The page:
July 2019
Volume 60, Issue 9
Free
ARVO Annual Meeting Abstract  |   July 2019
C-EYE-C: Collaborative Care Between Optometrists and Ophthalmologists at a Major Sydney Hospital
Author Affiliations & Notes
  • Andrew JR White
    University of Sydney, Glebe, New South Wales, Australia
    Ophthalmology, Westmead Hospital, Westmead, New South Wales, Australia
  • Belinda Kate Ford
    Ophthalmology, Westmead Hospital, Westmead, New South Wales, Australia
    The George Institute for Global Health, New South Wales, Australia
  • Blake Angell
    The George Institute for Global Health, New South Wales, Australia
  • Gerald Liew
    Ophthalmology, Westmead Hospital, Westmead, New South Wales, Australia
    University of Sydney, Glebe, New South Wales, Australia
  • Lisa Keay
    The George Institute for Global Health, New South Wales, Australia
  • Footnotes
    Commercial Relationships   Andrew White, None; Belinda Ford, None; Blake Angell, None; Gerald Liew, None; Lisa Keay, None
  • Footnotes
    Support  NSW Agency for Clinical Innovation
Investigative Ophthalmology & Visual Science July 2019, Vol.60, 5476. doi:https://doi.org/
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    • Get Citation

      Andrew JR White, Belinda Kate Ford, Blake Angell, Gerald Liew, Lisa Keay; C-EYE-C: Collaborative Care Between Optometrists and Ophthalmologists at a Major Sydney Hospital. Invest. Ophthalmol. Vis. Sci. 2019;60(9):5476. doi: https://doi.org/.

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      © ARVO (1962-2015); The Authors (2016-present)

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Abstract

Purpose : Community Eye Care (C-EYE-C) uses collaborative care between Westmead Hospital, a major tertiary referral centre in Sydney and community based optometrists to manage low-risk glaucoma patients. This study aims to determine if C-EYE-C improves service efficiency and better utilises health resources, compared to hospital care.

Methods : Service efficiency and health system costs were compared for standard hospital care and C-EYE-C. Medical records of newly referred low-risk patients were audited and data captured on attendance, wait-time, diagnosis and management. A cost analysis used hospital and industry estimates for staffing, equipment, infrastructure, and supplies per patient visit. Agreements between the optometrist diagnosis/management and ophthalmologist batch-review were calculated using a weighted kappa.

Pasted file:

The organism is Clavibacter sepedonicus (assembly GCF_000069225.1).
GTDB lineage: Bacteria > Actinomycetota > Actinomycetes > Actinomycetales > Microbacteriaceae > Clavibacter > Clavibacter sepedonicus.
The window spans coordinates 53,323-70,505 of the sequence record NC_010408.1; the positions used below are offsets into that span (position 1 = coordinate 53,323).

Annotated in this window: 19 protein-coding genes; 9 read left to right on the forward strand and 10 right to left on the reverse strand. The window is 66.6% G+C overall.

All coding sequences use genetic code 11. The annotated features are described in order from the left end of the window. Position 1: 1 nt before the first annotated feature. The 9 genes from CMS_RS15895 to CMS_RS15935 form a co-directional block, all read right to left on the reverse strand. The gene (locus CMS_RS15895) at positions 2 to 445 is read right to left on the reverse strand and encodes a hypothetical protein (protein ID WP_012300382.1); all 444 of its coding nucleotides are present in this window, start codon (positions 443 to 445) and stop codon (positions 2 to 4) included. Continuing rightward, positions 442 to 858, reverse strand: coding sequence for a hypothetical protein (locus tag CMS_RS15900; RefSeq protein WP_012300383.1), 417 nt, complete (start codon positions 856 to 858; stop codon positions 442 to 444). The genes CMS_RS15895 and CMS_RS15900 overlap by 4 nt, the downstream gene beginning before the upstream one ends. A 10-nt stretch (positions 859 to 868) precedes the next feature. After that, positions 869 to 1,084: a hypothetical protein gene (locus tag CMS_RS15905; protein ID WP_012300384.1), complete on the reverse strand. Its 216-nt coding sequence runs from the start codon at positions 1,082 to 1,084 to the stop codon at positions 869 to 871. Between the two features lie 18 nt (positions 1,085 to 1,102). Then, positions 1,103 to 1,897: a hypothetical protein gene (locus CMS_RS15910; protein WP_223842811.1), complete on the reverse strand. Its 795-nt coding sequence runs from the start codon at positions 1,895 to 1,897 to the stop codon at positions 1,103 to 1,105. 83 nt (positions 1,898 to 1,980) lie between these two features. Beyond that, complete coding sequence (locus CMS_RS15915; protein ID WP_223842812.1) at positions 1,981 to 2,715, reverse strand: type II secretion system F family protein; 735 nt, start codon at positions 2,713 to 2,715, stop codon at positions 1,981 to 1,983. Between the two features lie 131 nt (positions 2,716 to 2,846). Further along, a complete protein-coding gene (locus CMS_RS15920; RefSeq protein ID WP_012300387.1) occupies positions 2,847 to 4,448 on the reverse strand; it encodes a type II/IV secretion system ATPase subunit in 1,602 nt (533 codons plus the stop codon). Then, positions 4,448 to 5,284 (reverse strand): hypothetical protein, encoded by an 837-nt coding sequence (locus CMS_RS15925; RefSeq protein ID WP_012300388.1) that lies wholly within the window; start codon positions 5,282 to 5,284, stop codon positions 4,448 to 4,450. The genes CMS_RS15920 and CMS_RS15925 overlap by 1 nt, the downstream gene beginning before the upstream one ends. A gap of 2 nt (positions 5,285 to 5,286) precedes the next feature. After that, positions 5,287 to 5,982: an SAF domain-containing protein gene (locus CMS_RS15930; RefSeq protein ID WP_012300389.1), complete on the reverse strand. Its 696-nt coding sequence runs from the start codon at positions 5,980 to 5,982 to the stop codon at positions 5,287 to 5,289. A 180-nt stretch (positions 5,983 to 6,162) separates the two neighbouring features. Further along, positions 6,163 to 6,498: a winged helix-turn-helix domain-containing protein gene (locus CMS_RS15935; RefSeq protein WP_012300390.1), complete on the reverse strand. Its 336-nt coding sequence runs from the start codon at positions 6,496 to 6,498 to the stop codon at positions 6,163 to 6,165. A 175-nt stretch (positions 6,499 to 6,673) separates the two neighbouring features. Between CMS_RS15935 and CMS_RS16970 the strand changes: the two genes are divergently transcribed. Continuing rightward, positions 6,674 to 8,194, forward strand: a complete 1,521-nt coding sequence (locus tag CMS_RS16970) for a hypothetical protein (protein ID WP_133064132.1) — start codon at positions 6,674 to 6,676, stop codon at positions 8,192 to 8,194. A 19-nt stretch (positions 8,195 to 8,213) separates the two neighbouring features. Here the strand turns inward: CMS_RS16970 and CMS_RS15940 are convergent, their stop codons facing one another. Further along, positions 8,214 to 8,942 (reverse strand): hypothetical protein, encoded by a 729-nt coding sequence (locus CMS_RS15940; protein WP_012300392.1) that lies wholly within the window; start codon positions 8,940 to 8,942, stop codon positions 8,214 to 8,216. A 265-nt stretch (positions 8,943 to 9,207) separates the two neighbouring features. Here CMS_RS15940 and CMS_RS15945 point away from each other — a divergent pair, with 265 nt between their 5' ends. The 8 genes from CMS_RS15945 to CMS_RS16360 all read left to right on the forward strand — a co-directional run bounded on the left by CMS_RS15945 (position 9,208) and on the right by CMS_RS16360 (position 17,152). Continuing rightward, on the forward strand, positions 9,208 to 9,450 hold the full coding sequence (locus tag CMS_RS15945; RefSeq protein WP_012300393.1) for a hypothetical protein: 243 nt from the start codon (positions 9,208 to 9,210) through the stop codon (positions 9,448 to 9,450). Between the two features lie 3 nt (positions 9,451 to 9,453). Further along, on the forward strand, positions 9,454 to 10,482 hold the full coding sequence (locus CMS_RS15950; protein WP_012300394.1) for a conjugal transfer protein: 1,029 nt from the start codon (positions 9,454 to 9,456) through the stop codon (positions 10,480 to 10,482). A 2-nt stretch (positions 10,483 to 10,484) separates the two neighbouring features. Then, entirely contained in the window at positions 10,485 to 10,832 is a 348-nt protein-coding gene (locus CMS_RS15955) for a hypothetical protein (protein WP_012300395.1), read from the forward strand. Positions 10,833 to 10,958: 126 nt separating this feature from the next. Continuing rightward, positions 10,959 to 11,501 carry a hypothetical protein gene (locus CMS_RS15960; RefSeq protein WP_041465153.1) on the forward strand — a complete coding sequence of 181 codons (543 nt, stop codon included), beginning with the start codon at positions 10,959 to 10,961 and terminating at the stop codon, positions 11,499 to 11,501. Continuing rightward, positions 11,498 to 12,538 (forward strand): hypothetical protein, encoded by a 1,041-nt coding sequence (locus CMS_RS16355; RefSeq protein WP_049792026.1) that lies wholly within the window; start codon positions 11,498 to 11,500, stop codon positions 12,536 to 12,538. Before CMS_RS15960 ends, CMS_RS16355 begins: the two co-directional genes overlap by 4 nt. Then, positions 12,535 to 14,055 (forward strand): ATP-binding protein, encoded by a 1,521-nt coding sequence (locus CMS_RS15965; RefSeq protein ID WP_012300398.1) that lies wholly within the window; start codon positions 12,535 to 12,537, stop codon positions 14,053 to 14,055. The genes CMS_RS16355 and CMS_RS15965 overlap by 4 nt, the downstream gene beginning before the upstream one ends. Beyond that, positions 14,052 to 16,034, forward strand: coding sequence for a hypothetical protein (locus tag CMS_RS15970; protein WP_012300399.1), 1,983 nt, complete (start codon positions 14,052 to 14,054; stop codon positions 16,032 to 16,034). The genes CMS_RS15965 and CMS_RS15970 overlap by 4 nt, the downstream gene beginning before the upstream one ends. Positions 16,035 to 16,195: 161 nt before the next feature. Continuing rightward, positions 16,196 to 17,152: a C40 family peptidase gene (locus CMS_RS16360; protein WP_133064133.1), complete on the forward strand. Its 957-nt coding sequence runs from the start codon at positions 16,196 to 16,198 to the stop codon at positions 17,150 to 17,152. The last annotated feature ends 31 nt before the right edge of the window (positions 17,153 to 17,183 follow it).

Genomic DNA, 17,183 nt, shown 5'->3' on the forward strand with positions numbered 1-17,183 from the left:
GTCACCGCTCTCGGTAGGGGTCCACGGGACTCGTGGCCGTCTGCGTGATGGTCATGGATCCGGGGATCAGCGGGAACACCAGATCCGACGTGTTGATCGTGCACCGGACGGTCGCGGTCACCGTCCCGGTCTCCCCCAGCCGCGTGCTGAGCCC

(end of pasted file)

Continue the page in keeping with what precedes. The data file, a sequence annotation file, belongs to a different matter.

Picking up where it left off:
Results : Between Oct 2013 & Oct 2017, Westmead Hospital received 503 new low-risk referrals for glaucoma. Referrals were booked at the hospital clinic until March 2016 (n=182), after which referrals were booked at the off-site C-EYE-C clinic (n=321). Compared to the hospital model, C-EYE-C patients had a higher attendance rate (82% vs 69%, p=0.001); and shorter median wait-time from referral to first appointment (89 days vs 386 days, p<0.001). Following C-EYE-C assessment, 57% did not need hospital follow up; and 39% were also reviewed at the hospital clinic. The average cost per patient was $171 for the hospital model, and $133 for C-EYE-C model. The agreement between C-EYE-C optometrists and telehealth ophthalmology assessment was 68% (k=0.69, CI 0.61-0.76) for diagnosis, and 79% (k=0.66, CI 0.57-0.74) for management.

Conclusions : C-EYE-C reduced wait-times by 10 months and demonstrated a 22% reduction in health system costs, compared to hospital care. C-EYE-C optometrist assessments reached a high clinical standard comparable to ophthalmologists. Upscale of the C-EYE-C model should be considered to further improve capacity of public eye services in Australia.

This abstract was presented at the 2019 ARVO Annual Meeting, held in Vancouver, Canada, April 28 - May 2, 2019.

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